The relationship between workers and those needing labor services is one of the most important relationships in society,which serves not only an economic function but also a social one as well. Prior to federation that relationship was largely unregulated, with 'piecemeal' legislation enacted to control workers, and to secure wealthy business interests. Wages and working conditions were almost exclusively negotiated at common law through either individual or collective representation; the work relationship was viewed almost exclusively in economic terms.
The nature and understanding of that relationship has evolved substantially since those earlier times,6 into one that is now regulated by the State through legislation. But an argument still persists… that sufficient protection for parties exists at common law, and that regulation unduly interferes with the freedom of individual choice to contract. This paper will examine whether workplace laws should be deregulated, and if so, why. 'If there is to be peace in our industrial life let the employer recognize his obligation to his employees – at least to the degree set forth in existing statutes.
'An appropriate starting point in this analysis lies in the historical origins and motivations for workplace laws;rights that our forebears experienced extreme hardship and adversity in securing. In this context, the 19th Century was a crucial period in the history of workplace relations, because it represented a revolutionary change in the relationship between workers and employers traditionally founded on a feudal master/servant relationship.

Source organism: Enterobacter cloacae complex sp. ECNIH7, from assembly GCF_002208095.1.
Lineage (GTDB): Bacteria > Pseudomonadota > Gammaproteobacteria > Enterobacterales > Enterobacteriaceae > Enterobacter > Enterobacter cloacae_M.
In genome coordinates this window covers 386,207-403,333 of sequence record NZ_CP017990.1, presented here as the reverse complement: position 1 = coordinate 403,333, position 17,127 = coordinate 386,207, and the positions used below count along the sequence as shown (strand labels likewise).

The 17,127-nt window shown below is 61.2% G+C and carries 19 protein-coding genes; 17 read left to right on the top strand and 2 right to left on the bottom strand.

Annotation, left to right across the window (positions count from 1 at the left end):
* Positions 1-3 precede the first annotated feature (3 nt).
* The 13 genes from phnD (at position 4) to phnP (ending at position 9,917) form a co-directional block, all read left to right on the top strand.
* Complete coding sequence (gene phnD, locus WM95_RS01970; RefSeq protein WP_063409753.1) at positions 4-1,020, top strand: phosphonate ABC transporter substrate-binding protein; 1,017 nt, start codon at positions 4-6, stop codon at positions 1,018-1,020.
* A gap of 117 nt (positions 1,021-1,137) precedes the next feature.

Increasingly workers challenged the inequality and poor working conditions associated with this traditional, subservient relationship,with Australian workers not only having to overcome the feudal perceptions of employment, but also that of a convict worker mindset omnipresent in a new nation transitioning from a convict labor force to that of a free labor force. In the absence of any other accessible legal protections, workers asserted the voice of social justice through collective unions. The period witnessed considerable unrest with collective strikes, culminating in the Maritime and Shearer's Strikes of 1890 and 1891.
The Shearer's Strike demonstrated how far workplace relations can degenerate when there is no fair statutory framework to establish legally enforceable rights, including the fair arbitration and conciliation of disputes. During the Shearers' Strike, a military force with artillery was deployed to Barcaldine for use against the shearers,strikers were tried and jailed, the union was depleted of funds, and workers were forced to ultimately accept terms offered by the pastoralists. The use of military personnel and police to counter strike action by workers was to be repeated on several occasions throughout the 20th Century.
For many years, unions and strike action remained workers' only remedy,but practically, the consequences were all too often social injustice, limited advancement of working conditions, and significant instability through social and industrial unrest. Workers ultimately sought a political solution as legislators, and the Australian Labor Party was born. The 20th Century witnessed the increased implementation of state regulation over the employment relationship, initially in the areas of arbitration and conciliation of disputes, and then progressively until virtually all other aspects were encompassed.
Federal legislation now provides for benchmark minimum employment and wage standards for most employees, and protections for employers. The key lesson from history is that current workplace laws evolved out of necessity, in the interests of economic efficiency and social justice, by providing a fundamental structure to employment relations; something not provided for at common law.